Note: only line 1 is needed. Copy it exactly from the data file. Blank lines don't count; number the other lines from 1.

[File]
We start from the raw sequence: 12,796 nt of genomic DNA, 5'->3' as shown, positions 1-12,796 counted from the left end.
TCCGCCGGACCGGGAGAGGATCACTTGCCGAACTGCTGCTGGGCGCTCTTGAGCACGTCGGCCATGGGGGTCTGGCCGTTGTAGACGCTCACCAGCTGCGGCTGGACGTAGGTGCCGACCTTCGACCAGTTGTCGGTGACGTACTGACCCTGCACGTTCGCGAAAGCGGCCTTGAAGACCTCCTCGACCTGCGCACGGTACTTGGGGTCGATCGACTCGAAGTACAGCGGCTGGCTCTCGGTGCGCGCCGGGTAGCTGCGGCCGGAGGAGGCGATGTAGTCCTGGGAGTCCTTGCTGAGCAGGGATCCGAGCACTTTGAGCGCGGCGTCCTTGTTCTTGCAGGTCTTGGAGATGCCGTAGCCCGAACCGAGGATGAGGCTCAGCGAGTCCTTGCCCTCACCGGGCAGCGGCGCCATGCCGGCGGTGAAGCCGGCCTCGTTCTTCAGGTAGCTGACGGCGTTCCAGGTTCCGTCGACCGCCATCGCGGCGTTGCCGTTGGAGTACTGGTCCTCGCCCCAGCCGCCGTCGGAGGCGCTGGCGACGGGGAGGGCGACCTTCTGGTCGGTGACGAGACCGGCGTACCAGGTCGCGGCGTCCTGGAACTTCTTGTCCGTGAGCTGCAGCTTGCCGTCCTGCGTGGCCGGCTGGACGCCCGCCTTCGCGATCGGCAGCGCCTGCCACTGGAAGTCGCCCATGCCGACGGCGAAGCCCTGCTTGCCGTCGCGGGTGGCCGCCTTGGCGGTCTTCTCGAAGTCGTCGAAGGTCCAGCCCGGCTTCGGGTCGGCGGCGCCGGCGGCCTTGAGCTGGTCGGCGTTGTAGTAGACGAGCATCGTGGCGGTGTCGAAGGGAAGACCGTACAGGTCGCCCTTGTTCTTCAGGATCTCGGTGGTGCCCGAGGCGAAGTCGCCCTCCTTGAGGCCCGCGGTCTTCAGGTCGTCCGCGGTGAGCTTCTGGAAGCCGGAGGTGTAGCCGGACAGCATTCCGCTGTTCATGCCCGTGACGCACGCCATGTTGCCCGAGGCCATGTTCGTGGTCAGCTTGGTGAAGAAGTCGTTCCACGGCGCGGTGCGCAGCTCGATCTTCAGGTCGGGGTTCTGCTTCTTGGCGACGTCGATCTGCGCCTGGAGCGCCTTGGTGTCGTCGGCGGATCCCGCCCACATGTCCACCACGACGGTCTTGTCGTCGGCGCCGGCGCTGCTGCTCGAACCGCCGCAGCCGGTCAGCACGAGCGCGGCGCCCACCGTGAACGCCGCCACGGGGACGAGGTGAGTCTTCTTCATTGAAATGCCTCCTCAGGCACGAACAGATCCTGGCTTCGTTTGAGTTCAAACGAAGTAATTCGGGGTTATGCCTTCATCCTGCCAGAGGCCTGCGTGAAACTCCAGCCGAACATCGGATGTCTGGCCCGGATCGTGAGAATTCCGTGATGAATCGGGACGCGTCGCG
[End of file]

We start from the raw sequence: 12,796 nt of genomic DNA, 5'->3' as shown, positions 1-12,796 counted from the left end.